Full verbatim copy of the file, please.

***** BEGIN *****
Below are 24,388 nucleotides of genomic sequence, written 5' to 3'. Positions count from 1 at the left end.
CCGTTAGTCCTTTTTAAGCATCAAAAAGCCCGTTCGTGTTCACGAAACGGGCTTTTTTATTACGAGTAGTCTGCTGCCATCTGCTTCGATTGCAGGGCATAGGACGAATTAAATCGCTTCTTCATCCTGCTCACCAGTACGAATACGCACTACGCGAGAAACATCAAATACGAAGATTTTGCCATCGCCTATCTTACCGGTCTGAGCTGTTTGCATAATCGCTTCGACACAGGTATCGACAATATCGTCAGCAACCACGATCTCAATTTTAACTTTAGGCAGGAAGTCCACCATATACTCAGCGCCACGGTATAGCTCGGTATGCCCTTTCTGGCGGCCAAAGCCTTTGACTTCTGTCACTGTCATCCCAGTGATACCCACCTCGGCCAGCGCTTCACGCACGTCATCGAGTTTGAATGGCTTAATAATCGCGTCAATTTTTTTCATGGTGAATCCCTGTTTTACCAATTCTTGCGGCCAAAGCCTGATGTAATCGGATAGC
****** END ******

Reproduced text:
Below are 24,388 nucleotides of genomic sequence, written 5' to 3'. Positions count from 1 at the left end.
CCGTTAGTCCTTTTTAAGCATCAAAAAGCCCGTTCGTGTTCACGAAACGGGCTTTTTTATTACGAGTAGTCTGCTGCCATCTGCTTCGATTGCAGGGCATAGGACGAATTAAATCGCTTCTTCATCCTGCTCACCAGTACGAATACGCACTACGCGAGAAACATCAAATACGAAGATTTTGCCATCGCCTATCTTACCGGTCTGAGCTGTTTGCATAATCGCTTCGACACAGGTATCGACAATATCGTCAGCAACCACGATCTCAATTTTAACTTTAGGCAGGAAGTCCACCATATACTCAGCGCCACGGTATAGCTCGGTATGCCCTTTCTGGCGGCCAAAGCCTTTGACTTCTGTCACTGTCATCCCAGTGATACCCACCTCGGCCAGCGCTTCACGCACGTCATCGAGTTTGAATGGCTTAATAATCGCGTCAATTTTTTTCATGGTGAATCCCTGTTTTACCAATTCTTGCGGCCAAAGCCTGATGTAATCGGATAGC